Kevin Stine

Stine announces bid for state Senate

Medford City Councilor Kevin Stine announced Tuesday he's running for one of the most contentious and expensive Senate seats in the state, now held by Republican Alan DeBoer.

Stine, a Democrat who is in his first term as councilor, said he decided to run for Senate District 3, which encompasses Medford and Ashland, because the state faces severe pressures on issues such as the budget, housing, healthcare, education and veterans.

"I don't expect everyone to agree with me on everything," he said. "But I want people to know I'm honest. I'll be voting for what's best for Southern Oregon."

Stine, 31, plans to submit his papers on Thursday, the first day candidates can file with the state for the May 2018 primary. Stine already has created a candidate committee, according to the Oregon Secretary of State's Office. No other Democratic candidates have announced so far.

A Southern Oregon University graduate, Stine lives in Medford with his wife, Casey, and their daughter, Riley. He works at ACCESS, where he assists in housing homeless veterans.

A U.S. Navy veteran who served on submarines, Stine claimed DeBoer hasn't offered much leadership on the very issues that he campaigned for last year.

"The simple thing about DeBoer is that he campaigned one way and voted another way," Stine said. "He voted against every single bill that promoted healthcare."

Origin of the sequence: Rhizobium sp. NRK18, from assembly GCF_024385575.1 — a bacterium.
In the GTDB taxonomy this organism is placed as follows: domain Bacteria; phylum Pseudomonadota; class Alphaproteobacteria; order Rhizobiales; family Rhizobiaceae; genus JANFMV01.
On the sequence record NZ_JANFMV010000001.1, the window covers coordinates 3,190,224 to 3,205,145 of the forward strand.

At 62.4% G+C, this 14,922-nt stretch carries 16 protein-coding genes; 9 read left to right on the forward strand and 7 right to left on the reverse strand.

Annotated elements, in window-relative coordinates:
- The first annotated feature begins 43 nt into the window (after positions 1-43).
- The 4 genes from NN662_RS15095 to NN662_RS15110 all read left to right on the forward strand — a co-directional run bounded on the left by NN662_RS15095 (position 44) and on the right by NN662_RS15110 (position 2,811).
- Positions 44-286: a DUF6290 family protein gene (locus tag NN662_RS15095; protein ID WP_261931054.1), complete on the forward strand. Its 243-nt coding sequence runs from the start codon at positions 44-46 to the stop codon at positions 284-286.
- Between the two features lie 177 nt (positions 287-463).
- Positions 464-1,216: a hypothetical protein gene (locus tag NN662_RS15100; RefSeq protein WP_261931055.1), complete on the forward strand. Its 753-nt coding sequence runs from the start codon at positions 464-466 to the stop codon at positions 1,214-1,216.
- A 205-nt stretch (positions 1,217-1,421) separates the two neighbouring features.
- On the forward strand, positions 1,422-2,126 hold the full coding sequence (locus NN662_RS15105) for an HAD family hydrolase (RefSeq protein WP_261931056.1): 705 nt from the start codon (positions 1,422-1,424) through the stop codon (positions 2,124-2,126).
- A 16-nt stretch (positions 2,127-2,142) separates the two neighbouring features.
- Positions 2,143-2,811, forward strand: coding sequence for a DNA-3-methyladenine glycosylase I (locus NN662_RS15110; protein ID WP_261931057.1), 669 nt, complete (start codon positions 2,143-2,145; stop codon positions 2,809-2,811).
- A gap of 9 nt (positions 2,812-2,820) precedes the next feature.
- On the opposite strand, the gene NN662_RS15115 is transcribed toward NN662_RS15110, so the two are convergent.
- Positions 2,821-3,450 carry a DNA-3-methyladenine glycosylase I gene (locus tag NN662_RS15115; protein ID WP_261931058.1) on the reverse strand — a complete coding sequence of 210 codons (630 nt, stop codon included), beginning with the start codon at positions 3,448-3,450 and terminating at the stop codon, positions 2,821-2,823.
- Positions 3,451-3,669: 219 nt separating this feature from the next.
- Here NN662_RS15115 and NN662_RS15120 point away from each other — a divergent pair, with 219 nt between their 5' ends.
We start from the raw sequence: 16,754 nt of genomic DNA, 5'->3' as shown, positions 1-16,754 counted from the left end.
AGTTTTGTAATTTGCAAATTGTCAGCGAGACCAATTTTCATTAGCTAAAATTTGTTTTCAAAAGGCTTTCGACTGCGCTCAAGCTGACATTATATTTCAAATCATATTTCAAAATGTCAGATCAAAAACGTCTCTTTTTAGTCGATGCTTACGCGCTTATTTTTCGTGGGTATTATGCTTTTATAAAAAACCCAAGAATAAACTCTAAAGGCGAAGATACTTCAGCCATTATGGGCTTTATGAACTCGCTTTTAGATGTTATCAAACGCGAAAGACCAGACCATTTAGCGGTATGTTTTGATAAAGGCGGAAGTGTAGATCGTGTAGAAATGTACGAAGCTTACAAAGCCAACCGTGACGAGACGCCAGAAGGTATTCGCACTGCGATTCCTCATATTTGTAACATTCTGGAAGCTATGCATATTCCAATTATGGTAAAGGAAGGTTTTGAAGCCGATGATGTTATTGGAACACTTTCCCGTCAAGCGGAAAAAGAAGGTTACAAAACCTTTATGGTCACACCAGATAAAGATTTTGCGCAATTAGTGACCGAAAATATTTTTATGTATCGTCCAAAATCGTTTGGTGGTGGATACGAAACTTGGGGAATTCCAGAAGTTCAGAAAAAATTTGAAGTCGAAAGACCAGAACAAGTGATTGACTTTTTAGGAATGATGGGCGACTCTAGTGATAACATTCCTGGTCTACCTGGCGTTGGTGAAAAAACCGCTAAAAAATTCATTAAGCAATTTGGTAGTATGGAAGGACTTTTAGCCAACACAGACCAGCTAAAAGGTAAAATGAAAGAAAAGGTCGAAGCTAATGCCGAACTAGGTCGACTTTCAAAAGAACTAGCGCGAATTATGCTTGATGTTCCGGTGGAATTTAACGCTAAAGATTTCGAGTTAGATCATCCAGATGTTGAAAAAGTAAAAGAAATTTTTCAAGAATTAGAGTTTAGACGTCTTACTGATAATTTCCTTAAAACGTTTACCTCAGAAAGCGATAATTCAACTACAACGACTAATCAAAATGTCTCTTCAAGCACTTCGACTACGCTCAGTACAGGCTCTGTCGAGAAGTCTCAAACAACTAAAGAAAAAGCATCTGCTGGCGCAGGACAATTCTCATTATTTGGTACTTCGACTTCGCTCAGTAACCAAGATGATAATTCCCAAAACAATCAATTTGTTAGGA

Last year's campaign for the seat cost candidates more than $1 million total and drew pressure from state party leaders to go negative.

DeBoer, who could not be reached for comment Tuesday, ran against Democrat Tonia Moro in 2016 after the seat opened up following the death of Sen. Alan Bates.

Stine said he's confident he can raise the money needed to run a spirited campaign.

Since he joined the council in 2014, Stine ran against Sen. Ron Wyden in the 2016 primary. Stine is also the chair of the Medford Urban Renewal Agency.

Healthcare is an issue that resonates with Stine because he grew up in a poor family where putting food on the table meant there was no money left over for a doctor's visit.

"What are the things that can be done so everyone has healthcare?" Stine said. "I want to cover everyone in the state, not by just providing access to healthcare, but helping people get healthcare."

DeBoer ran a campaign based on his ability to work with corporations, but that didn't help when the Senate attempted to work out a corporate tax bill to overcome the state's budget problems, Stine said.

Developing a higher corporate tax rate would help education by providing more money for classrooms and lowering classroom sizes, he said.

"By and large people believe corporations should pay their fair share," Stine said. "The problem is what is that amount?"

— Reach reporter Damian Mann at 541-776-4476 or Follow him on

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